Taipei Film Activity – December, 2016
Taipei Film Activity – December, 2016 - Taipei Film Commission
Taiwanese Filmmakers Support Same-sex Marriage During Busy Golden Horse Awards Season
(Article/Kevin Chang; translation/Master Translation Service Co., Ltd)
November is the time of Golden Horse Film Festival and the Golden Horse Awards. Taiwanese filmmakers devote themselves to the film festival and venture capital meetings during this time of the year. On November 17 this year, however, their attention was drawn to something with effects that reach far beyond filmmaking circles. On this day, the marriage equality amendments that were expected to pass preliminary review by the Judiciary and Organic Laws and Statutes Committee was delayed by anti-gay protesters outside the Legislative Yuan, with drastic actions and radical language. Film producers Lee Lieh and Yeh Jufeng, directors Yee Chih-yen, Nelson Yeh, and Yang Ya-che, and actress Rainie Yang published posts on Facebook in support of marriage equality and basic human rights.
French professor Jacques Picoux, who had played a substantial role in Taiwanese cinema since the New Taiwanese Cinema period, fell to his death from his home in Taiwan on October 16, only two weeks before the 14th Taiwan Gay Pride Parade on October 30. His death also brought his long, close relationship with his partner Christophe Tseng into spotlight. Tseng, who was the agent for Chinese actress Gong Li, died from a sickness last year. He and Picoux had been together for 35 years, yet because their relationship was not lawfully recognized, Picoux was unable to participate in his end-of-life decisions and could not inherit Tseng’s estate. News of this incident inspired many to learn about LGBT rights and garnered even more support for the gay pride parade that soon followed. More than 80 thousand people joined the parade, and Taipei City Government raised the rainbow flag for the event for the first time. As polls showed that more than half of the people in Taiwan support same-sex marriage, its legalization seemed to be in its home stretch.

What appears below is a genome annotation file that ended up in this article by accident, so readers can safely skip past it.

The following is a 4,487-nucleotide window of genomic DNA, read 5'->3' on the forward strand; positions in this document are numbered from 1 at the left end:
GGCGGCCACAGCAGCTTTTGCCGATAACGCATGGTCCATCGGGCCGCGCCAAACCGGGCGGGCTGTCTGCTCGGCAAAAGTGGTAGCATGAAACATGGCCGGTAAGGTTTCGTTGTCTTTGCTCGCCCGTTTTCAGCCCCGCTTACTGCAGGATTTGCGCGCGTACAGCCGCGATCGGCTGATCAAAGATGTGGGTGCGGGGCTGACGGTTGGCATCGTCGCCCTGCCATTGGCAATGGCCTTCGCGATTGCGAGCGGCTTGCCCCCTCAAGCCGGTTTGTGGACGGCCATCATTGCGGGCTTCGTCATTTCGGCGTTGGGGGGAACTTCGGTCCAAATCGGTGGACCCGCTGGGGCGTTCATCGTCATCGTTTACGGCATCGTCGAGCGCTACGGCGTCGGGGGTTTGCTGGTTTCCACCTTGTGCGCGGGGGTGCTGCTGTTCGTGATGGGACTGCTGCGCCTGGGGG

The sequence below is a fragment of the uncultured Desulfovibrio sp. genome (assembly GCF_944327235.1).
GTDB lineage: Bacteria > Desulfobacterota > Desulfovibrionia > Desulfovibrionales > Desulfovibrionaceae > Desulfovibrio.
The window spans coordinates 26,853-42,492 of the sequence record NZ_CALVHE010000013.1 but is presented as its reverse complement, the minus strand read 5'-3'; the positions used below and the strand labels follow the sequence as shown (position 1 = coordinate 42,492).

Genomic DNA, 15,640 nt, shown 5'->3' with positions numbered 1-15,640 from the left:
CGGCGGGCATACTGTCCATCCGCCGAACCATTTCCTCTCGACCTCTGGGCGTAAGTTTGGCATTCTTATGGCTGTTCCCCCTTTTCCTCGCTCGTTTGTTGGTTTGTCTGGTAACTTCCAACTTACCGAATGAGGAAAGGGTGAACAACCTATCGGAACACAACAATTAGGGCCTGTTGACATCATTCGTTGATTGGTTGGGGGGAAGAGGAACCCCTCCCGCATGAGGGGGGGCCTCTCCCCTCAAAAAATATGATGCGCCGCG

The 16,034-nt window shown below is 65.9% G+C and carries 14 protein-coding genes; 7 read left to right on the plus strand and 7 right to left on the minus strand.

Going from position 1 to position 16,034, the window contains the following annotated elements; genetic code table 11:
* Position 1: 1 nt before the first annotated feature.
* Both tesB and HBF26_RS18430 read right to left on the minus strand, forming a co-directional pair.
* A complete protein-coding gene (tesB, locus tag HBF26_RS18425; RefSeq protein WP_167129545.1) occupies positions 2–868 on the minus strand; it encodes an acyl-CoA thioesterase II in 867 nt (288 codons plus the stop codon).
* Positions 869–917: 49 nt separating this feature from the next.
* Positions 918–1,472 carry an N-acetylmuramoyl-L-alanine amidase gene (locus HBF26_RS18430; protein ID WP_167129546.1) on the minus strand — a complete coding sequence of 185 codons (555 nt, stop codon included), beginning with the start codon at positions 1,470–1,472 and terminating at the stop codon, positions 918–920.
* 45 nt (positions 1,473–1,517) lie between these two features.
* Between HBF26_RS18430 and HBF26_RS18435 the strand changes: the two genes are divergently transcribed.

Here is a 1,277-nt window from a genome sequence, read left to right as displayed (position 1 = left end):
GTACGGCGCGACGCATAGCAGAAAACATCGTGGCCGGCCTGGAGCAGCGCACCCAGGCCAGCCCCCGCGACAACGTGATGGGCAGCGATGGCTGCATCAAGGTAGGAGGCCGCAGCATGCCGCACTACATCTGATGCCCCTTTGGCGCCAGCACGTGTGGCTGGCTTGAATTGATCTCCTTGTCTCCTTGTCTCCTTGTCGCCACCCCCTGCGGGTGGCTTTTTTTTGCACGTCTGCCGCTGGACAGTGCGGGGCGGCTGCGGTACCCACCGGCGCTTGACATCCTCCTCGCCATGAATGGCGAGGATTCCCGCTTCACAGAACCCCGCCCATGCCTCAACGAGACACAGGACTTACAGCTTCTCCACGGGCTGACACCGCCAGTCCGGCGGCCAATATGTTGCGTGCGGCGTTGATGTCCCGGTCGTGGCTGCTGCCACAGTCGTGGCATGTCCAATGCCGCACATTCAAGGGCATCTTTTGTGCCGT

Also at the end of October, the 3rd Taiwan International Queer Film Festival presented its first Queermosa Awards, which are for public figures, corporations, and audio-visual works that promote acceptance of LGBT communities, to applaud their courage. Key figures from film circles, including Ella Chen and Lee Lieh attended the ceremony. In terms of LGBT rights development, Taiwan is poised to become a pioneer among Asian countries, and international media are expecting Taiwan to become the first Asian country to legalize same-sex marriage.
On November 17, the day amendments regarding same-sex marriage were expected to pass preliminary review at the Legislative Yuan, compromises were made to reschedule the review after hearings are held, due to protests and boycott by anti-same-sex marriage organizations, legislators who oppose the amendments, and members of religious groups.
Director Yee Chih-yen posted on Facebook to address slanderous statements against same-sex marriage with a quote from the protagonist “Jay” of his TV series Dangerous Mind, “They discriminate against you because you are different from them. They say what you want is wrong and that you are a troublemaker. Once they label you a troublemaker, they have the power to discriminate against you.” Despite protests, Rainie Yang also publicly supports marriage equality by posting on Facebook saying, “Just because they are different does not mean that they are wrong. There are no absolutes in this world, are there? LGBT friends, stay strong. Action speaks louder than words.” She even personally engaged in conversations with commenters to communicate her ideas. Taiwanese filmmakers not only speak for diversity in their work; they also take action in real life to promote acceptance of diverse values.